Another aspect I found odd was the rather mundane collection of “crimes” Superman fought. When I picture Superman I imagine super villains, epic fight scenes, life and death scenarios. Those were surprisingly lacking within the pages of these comics. Instead we see Superman bringing down the leader of a torturous chain gang, bond scam artists, and unionized taxi thugs. It was like asking Superman to rescue a kitten from a tree – sure, he’s doing something good, but for someone of his strength and power it’s not exactly nail-biting.
I fully admit that my knowledge of how the character developed over these past 70+ years gives me a certain bias. Even so, I can’t say I didn’t enjoy the stories. The criminals in these early stories may be your average everyday crooks, but that surely had its appeal to a 1930’s audience, especially one unaware of what the character would become over time. I felt a certain nostalgia just from knowing that these were the first Superman stories ever written, that everything we know about the lore and mythos surrounding the character stemmed from these original stories. For that alone they serve a vital purpose.
As an aside, I have to step back and examine the way women are portrayed in these comics. I was warned ahead of time that the stories and depictions could represent now-defunct ideals, but as a woman I was eager to see just what exactly that would mean. In this comic, the only woman worth mentioning (and indeed, one of the only women ever mentioned period) is Lois Lane. Lois is portrayed as a deceptive, often unnecessarily cruel career-woman, who turns into a lovestruck teenager around Superman. This duality doesn’t really make sense to me, but then again Lois isn’t the star of the show here. She serves two purposes in the comic: to scorn Clark Kent’s cowardice and validate Superman’s heroic acts. Beyond this she really doesn’t have a role. Luckily, I didn’t really expect her to. This is the 1930’s we’re talking about, after all. I’m lucky the comic even depicts a woman in the workforce. Where’s Wonder Woman when you need her?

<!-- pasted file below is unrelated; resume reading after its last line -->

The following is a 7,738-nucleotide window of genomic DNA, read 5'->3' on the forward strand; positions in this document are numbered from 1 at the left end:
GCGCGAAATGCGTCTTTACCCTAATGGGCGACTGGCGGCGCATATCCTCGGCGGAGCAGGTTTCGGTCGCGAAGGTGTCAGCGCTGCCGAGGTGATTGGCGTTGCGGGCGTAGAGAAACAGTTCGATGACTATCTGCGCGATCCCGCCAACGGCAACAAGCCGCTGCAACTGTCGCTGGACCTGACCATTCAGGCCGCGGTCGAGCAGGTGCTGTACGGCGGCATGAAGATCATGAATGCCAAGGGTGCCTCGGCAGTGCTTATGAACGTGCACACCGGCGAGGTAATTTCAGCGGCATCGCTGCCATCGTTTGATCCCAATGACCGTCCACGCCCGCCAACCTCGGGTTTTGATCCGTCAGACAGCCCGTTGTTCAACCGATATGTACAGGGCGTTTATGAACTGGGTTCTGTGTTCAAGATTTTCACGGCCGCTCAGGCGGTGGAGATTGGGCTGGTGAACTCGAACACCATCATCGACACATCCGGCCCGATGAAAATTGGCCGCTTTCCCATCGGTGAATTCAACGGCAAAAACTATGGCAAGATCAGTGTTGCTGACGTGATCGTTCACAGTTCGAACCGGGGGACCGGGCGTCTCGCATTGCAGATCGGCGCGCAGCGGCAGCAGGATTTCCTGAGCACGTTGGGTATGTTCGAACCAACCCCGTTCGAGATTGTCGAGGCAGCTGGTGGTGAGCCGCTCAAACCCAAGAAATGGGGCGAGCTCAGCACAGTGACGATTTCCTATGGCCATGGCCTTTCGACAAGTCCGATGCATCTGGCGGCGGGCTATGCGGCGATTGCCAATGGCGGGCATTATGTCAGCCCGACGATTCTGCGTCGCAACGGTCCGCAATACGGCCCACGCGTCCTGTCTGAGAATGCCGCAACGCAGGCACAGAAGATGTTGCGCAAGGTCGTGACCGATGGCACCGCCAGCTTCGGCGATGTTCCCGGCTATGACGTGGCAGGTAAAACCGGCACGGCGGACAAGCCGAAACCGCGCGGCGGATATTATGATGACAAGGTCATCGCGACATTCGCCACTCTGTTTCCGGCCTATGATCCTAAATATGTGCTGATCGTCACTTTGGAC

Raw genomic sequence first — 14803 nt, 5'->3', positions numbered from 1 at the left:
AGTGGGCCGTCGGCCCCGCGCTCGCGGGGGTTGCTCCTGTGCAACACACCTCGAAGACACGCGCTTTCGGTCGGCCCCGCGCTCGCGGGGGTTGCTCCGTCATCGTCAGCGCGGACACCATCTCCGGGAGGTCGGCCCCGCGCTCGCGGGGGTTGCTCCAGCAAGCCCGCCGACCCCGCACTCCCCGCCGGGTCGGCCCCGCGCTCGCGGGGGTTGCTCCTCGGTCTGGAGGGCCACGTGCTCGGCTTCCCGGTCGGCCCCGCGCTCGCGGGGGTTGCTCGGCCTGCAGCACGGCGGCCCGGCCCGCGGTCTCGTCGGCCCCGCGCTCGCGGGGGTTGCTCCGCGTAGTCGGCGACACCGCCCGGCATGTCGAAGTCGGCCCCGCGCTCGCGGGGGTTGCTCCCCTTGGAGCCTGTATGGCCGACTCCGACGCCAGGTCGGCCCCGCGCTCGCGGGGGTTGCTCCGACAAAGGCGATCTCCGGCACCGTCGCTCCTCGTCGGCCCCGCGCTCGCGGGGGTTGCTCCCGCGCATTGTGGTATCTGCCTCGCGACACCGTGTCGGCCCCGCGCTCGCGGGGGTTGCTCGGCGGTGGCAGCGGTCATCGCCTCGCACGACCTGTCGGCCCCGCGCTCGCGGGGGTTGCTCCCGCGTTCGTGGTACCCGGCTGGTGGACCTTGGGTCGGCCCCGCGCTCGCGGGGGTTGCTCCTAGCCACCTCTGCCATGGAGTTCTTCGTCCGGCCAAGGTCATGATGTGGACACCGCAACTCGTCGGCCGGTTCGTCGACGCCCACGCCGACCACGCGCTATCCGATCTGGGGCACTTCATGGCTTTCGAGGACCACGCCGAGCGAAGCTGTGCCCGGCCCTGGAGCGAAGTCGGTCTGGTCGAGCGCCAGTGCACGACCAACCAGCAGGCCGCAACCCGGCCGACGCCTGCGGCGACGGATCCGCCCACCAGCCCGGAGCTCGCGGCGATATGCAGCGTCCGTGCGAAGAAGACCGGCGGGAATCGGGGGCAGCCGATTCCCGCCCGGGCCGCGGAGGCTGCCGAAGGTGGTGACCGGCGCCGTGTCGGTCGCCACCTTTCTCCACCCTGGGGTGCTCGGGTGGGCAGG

Overall I enjoyed the comics in this collection, and I recognize the significance they have on the overall story. We learn the basics of Superman’s backstory, what powers he possesses, and which he doesn’t yet. (Apparently flying comes later?? All the comic says is that he can leap “1/8th of a mile”. Exactly 1/8th. They say that repeatedly. Where in the hell did they come up with that exact distance?? But I digress.) A lot of this is old hat by now, but it’s importance and relevance can’t be overstated. Without these stories the Superman we know today wouldn’t exist. That alone makes them worth while.
A bonus is that I now have a few useless bits of trivia to pull out at parties. Example: Name the very first criminal Superman apprehends in Action Comics.
Answer: Bea Carroll. Yeah that’s right, the first criminal Superman caught, the precursor to all other criminals and villains he would fight over the years, was a woman.
Sure, I’m grasping at straws trying to make that significant in any way. It’s still pretty cool though.